aliasRegistrar.register(registerArgs).subscribe { result -> 
  ...
}

…one can take this uber-callback and chain on operators or other callbacks to do all kinds of things. The data flowing through the callback can be transformed, side effects can be triggered, additional callbacks can be triggered — it’s a whole language, a data transformation High Elvish that we can translate the original example into:

disposables += aliasRegistrar.register(registerArgs)
  .maybeUntil(signOut)
  .subscribeOn(backgroundScheduler)
  .toObservable()
  .startWith(AliasRegistrar.Result.Loading)
  .errorHandlingSubscribe { result ->
    when (result) {
      is AliasRegistrar.Result.Loading -> {
        viewModel.accept(viewModel.value!!.copy(isLoading = true, isError = false))
      }
      is AliasRegistrar.Result.Successful -> {
        val sms = alias.redact()
        val nextData = args.blockersData
          .copy(
            flowToken = flowToken,
            smsNumber = sms
          )
          .updateFromResponseContext(result.responseContext!!)
        goTo.accept(blockersNavigator.getNext(args, nextData))
      }
      else -> {

      }
    }
  }

The grammar of this example is different: the subject is usually not, say, the response, but a stream of data containing the response. To the uninitiated it may seem unnatural, but the strange powers it grants are irresistable. (And fun.) Namely, it does the two things callbacks let you do: it lets you split up your code into independently schedulable morsels, and it lets you assign those morsels to a particular thread. Delicious.

Work for a long time in RxJava, and eventually one starts to think in this grammar. It’s easy to forget that it doesn’t correspond to how any of us would describe the operation of the machine to a lay person, or to most programmers. If someone asks what the linear control flow of your reactive presenter is, you are better off encouraging them to rethink their question in terms of reactive streams than giving a straight answer. Because if you do, that answer might look like this:

Don’t think about Rx this way! It’s a bad idea. Unfortunately, this way of thinking is the best fit for many real world tasks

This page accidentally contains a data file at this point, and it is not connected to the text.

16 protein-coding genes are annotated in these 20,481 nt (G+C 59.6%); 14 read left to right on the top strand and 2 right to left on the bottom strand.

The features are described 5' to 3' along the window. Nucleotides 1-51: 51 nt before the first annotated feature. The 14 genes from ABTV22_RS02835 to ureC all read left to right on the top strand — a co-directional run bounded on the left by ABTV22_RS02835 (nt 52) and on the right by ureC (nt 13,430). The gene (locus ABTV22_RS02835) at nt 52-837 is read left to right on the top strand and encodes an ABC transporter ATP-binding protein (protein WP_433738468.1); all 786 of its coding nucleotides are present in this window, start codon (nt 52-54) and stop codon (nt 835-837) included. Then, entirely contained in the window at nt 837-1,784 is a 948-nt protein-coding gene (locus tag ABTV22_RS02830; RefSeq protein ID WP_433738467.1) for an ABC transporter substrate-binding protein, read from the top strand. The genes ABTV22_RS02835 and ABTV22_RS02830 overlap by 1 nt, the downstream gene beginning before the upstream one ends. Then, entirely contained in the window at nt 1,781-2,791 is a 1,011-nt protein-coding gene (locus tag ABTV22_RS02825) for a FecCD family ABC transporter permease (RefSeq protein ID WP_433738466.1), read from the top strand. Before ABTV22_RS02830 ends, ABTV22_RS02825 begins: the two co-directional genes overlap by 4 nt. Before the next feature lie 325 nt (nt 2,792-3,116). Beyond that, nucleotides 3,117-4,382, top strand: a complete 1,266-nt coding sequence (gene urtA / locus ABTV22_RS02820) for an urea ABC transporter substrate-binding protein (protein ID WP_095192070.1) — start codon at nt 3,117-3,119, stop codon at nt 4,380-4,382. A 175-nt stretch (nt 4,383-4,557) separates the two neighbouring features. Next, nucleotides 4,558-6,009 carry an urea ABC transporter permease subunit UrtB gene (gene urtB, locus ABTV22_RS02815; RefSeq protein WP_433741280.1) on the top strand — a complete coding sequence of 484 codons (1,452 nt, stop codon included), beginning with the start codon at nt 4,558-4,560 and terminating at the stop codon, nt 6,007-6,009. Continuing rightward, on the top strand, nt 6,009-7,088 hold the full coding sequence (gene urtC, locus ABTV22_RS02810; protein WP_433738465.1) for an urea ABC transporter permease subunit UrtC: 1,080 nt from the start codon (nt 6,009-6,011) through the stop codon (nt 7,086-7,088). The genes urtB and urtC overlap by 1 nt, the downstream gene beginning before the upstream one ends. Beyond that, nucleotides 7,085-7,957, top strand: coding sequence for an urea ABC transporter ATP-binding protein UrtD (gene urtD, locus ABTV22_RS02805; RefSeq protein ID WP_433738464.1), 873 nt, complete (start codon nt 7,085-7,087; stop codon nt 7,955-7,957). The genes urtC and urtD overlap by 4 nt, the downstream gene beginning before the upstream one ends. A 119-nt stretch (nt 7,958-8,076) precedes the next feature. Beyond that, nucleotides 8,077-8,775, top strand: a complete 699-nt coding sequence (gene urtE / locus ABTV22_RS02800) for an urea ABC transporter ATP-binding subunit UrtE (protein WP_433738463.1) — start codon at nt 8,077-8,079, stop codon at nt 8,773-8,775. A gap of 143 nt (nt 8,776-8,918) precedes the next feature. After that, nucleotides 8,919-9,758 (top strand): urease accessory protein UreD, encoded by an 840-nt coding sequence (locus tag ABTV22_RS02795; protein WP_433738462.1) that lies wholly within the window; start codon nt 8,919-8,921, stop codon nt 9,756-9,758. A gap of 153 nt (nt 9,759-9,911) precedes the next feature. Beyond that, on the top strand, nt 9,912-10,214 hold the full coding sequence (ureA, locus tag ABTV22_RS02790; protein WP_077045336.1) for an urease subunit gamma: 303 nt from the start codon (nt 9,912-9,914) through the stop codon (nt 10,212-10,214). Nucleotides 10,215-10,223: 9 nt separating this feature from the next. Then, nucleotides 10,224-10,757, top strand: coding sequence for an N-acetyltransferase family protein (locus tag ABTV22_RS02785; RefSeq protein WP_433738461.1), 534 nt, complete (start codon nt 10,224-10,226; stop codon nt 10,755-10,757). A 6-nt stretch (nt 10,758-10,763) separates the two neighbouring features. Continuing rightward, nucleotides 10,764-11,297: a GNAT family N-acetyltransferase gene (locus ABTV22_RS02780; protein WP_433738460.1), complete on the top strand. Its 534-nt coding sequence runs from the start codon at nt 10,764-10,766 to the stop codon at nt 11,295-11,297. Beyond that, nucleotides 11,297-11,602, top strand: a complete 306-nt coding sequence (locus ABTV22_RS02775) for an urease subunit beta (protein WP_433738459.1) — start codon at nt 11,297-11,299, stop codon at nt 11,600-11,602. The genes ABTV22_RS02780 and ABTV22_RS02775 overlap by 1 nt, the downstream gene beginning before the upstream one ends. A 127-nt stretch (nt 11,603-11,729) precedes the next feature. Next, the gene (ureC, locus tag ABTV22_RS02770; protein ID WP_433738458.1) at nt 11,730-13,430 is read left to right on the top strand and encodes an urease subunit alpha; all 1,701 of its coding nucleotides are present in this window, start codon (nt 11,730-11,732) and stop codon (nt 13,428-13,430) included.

Returning to the Common Tongue With Coroutines

RxJava converts like me often zero in on Kotlins’ reactive Flow tools, which allow one to go on speaking foreign grammar. But coroutines allow you to discard it and write what is essentially straight up Kotlin code. We could replicate the original example like this:

val scope = CoroutineScope(dispatchers.io)
scope.launch {
  viewModel.accept(viewModel.value!!.copy(isLoading = true, isError = false))
  val result = aliasRegistrar.register(registerArgs)
  if (result is AliasRegistrar.Result.Successful) {
    val sms = alias.redact()
    val nextData = args.blockersData
      .copy(
        flowToken = flowToken,
        smsNumber = sms
      )
      .updateFromResponseContext(result.responseContext!!)
    goTo.accept(blockersNavigator.getNext(args, nextData))
  }
}
disposables += signOut.errorHandlingSubscribe { scope.cancel() }

We retain the same grammar as the original example, and while we could use Flow to express this reactively we are not required to as we were in RxJava. We don’t have to give up our superpowers to do it, either: we can assign work to different threads (with different CoroutineDispatchers, or wrapping a section of work in withContext), and we can split up our work into little morsels of – hold up, where are our morsels?

This is why coroutines had to be a language feature rather than a library like RxJava: the compiler morselizes your code based on the methods it calls. aliasRegistrar.register(registerArgs) is a suspend fun in the example above. Being suspend signals to the compiler that it should split your method before and after that method call, creating a morsel on either side. (See Coroutines: Suspending State Machines for all the details on how that happens.)

How big a deal is it, really?

The wins laid out here are mostly in clear expression and comprehension. If nothing else, never having to explain the difference between subscribeOn and observeOn would save a lot of heartache in the future. But the ability to clearly express how a system works in code is invaluable, and RxJava denies it to us by forcing us into a reactive paradigm.

There are other benefits to coroutines, too. But that’s for a later post.